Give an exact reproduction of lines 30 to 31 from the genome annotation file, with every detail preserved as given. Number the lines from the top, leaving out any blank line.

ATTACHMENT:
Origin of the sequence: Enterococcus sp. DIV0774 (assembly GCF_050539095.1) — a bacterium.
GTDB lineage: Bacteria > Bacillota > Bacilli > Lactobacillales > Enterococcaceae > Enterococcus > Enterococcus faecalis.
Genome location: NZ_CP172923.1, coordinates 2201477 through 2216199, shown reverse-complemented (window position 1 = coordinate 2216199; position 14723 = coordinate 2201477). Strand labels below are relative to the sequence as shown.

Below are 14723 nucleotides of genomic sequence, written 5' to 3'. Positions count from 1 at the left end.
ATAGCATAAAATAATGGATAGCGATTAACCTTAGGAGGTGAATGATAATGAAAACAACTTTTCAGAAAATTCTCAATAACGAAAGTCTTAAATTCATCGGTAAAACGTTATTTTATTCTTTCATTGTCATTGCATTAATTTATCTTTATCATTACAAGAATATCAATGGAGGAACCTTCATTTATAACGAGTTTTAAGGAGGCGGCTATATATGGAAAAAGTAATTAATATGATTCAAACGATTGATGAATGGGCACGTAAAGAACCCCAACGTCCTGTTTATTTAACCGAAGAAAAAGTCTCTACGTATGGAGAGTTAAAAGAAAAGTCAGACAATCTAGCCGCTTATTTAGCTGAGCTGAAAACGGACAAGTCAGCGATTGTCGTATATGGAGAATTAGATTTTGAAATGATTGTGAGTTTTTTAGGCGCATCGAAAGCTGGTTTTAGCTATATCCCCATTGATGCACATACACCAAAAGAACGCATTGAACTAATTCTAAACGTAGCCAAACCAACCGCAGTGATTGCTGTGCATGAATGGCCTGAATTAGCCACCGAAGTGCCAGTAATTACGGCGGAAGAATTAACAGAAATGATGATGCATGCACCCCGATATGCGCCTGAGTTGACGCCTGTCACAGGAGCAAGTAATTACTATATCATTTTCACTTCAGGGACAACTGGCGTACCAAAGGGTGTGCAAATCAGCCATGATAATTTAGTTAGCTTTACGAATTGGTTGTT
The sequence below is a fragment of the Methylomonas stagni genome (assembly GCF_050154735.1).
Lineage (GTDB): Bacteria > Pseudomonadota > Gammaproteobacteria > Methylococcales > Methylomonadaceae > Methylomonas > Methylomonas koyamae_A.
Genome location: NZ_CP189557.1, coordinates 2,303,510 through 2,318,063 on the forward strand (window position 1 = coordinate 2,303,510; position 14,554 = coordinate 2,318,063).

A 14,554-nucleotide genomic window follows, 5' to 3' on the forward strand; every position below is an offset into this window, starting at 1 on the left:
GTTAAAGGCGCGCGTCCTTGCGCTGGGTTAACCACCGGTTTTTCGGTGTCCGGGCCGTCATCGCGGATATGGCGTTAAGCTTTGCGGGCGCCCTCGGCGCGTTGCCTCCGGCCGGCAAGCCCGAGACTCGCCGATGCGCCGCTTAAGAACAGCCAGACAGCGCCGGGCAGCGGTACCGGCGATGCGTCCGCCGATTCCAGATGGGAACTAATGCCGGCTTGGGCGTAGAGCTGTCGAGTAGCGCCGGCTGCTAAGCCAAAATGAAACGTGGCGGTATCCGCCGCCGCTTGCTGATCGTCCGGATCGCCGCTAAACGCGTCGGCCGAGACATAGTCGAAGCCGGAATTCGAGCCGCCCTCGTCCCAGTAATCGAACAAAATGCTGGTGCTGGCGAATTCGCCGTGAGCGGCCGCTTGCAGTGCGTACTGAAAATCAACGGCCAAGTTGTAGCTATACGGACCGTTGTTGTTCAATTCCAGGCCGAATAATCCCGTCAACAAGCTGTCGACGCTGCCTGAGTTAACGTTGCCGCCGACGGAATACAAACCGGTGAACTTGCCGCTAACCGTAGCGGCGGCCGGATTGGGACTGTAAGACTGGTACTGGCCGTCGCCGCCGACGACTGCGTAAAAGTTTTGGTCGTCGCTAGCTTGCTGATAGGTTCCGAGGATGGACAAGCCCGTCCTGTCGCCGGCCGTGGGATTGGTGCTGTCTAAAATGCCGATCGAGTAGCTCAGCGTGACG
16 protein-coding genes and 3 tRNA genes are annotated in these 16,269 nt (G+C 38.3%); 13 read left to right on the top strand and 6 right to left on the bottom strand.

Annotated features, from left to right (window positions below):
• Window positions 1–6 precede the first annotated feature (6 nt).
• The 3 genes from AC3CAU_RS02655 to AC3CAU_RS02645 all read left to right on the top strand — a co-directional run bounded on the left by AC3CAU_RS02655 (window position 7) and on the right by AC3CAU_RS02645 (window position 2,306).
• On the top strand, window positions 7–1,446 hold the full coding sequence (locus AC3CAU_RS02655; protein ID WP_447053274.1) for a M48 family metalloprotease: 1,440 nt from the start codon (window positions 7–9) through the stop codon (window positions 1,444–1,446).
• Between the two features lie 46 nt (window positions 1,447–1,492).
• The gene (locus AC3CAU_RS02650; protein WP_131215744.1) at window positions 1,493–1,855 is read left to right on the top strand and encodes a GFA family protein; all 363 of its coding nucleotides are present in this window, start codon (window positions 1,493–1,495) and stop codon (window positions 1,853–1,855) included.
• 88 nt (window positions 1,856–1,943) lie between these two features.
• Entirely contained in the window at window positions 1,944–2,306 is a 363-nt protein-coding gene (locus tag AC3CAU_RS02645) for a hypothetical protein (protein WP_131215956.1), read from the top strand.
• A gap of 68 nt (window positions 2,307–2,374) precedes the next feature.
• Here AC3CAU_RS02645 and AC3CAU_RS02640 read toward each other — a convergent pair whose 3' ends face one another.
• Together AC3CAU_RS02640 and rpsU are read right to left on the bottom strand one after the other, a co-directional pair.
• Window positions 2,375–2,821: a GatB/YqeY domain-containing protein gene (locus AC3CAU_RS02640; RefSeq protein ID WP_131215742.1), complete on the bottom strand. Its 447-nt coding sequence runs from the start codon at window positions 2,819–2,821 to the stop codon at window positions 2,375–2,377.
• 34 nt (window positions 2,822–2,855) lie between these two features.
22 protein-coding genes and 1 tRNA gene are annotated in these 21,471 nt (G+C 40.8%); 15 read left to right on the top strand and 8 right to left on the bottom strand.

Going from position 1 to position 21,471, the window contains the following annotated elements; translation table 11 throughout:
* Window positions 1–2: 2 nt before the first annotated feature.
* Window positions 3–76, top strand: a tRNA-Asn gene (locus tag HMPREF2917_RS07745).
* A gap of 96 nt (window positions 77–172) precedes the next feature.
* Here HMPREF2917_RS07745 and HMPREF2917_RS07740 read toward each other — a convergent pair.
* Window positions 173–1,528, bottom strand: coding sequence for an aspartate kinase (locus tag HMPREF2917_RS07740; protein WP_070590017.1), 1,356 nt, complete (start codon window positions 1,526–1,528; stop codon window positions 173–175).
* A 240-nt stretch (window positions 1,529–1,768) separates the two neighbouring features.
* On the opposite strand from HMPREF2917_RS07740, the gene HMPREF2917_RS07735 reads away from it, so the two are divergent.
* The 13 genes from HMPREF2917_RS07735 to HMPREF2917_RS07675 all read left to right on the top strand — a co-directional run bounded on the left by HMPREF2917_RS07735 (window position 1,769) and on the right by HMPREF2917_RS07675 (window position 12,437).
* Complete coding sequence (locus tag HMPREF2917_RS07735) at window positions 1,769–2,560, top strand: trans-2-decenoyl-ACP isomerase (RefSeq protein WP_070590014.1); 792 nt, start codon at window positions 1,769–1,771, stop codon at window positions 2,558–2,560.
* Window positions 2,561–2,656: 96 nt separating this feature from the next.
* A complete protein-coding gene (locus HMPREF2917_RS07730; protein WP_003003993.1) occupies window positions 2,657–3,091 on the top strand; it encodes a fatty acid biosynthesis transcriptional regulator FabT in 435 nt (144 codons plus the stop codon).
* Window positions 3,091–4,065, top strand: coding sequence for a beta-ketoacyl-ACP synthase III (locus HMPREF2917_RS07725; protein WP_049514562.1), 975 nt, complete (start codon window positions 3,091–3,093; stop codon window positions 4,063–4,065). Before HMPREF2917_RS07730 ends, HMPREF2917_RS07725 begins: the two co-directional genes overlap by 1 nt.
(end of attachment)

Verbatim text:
* Here HMPREF2917_RS07745 and HMPREF2917_RS07740 read toward each other — a convergent pair.
* Window positions 173–1,528, bottom strand: coding sequence for an aspartate kinase (locus tag HMPREF2917_RS07740; protein WP_070590017.1), 1,356 nt, complete (start codon window positions 1,526–1,528; stop codon window positions 173–175).